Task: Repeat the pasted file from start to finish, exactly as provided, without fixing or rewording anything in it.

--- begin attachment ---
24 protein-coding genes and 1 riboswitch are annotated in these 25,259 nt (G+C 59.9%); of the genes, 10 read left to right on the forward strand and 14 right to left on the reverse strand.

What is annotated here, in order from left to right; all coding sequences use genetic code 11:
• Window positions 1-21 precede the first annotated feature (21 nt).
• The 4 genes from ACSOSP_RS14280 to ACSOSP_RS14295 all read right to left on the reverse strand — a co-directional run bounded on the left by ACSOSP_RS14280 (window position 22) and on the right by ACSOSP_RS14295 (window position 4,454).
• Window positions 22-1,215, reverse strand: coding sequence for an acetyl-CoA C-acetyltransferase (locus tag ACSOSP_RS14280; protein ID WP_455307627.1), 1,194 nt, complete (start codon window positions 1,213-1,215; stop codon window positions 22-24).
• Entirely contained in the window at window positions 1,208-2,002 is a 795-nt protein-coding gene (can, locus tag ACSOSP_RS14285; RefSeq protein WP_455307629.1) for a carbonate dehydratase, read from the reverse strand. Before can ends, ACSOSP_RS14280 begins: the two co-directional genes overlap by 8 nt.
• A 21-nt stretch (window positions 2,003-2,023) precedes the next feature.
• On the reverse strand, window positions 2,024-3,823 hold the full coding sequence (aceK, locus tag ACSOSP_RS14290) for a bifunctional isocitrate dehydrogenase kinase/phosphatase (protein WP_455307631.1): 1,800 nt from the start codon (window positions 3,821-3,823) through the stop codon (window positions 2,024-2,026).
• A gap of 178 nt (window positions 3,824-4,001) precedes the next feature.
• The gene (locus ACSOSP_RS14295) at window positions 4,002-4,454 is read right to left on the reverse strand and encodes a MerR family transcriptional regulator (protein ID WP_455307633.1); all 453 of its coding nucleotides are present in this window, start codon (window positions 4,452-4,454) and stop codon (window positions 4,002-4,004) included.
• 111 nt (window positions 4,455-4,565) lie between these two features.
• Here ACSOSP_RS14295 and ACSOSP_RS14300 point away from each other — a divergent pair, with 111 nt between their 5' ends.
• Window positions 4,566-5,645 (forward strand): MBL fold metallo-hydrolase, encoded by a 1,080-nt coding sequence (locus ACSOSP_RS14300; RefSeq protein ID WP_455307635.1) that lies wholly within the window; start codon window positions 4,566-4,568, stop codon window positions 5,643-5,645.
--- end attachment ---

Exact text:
24 protein-coding genes and 1 riboswitch are annotated in these 25,259 nt (G+C 59.9%); of the genes, 10 read left to right on the forward strand and 14 right to left on the reverse strand.

What is annotated here, in order from left to right; all coding sequences use genetic code 11:
• Window positions 1-21 precede the first annotated feature (21 nt).
• The 4 genes from ACSOSP_RS14280 to ACSOSP_RS14295 all read right to left on the reverse strand — a co-directional run bounded on the left by ACSOSP_RS14280 (window position 22) and on the right by ACSOSP_RS14295 (window position 4,454).
• Window positions 22-1,215, reverse strand: coding sequence for an acetyl-CoA C-acetyltransferase (locus tag ACSOSP_RS14280; protein ID WP_455307627.1), 1,194 nt, complete (start codon window positions 1,213-1,215; stop codon window positions 22-24).
• Entirely contained in the window at window positions 1,208-2,002 is a 795-nt protein-coding gene (can, locus tag ACSOSP_RS14285; RefSeq protein WP_455307629.1) for a carbonate dehydratase, read from the reverse strand. Before can ends, ACSOSP_RS14280 begins: the two co-directional genes overlap by 8 nt.
• A 21-nt stretch (window positions 2,003-2,023) precedes the next feature.
• On the reverse strand, window positions 2,024-3,823 hold the full coding sequence (aceK, locus tag ACSOSP_RS14290) for a bifunctional isocitrate dehydrogenase kinase/phosphatase (protein WP_455307631.1): 1,800 nt from the start codon (window positions 3,821-3,823) through the stop codon (window positions 2,024-2,026).
• A gap of 178 nt (window positions 3,824-4,001) precedes the next feature.
• The gene (locus ACSOSP_RS14295) at window positions 4,002-4,454 is read right to left on the reverse strand and encodes a MerR family transcriptional regulator (protein ID WP_455307633.1); all 453 of its coding nucleotides are present in this window, start codon (window positions 4,452-4,454) and stop codon (window positions 4,002-4,004) included.
• 111 nt (window positions 4,455-4,565) lie between these two features.
• Here ACSOSP_RS14295 and ACSOSP_RS14300 point away from each other — a divergent pair, with 111 nt between their 5' ends.
• Window positions 4,566-5,645 (forward strand): MBL fold metallo-hydrolase, encoded by a 1,080-nt coding sequence (locus ACSOSP_RS14300; RefSeq protein ID WP_455307635.1) that lies wholly within the window; start codon window positions 4,566-4,568, stop codon window positions 5,643-5,645.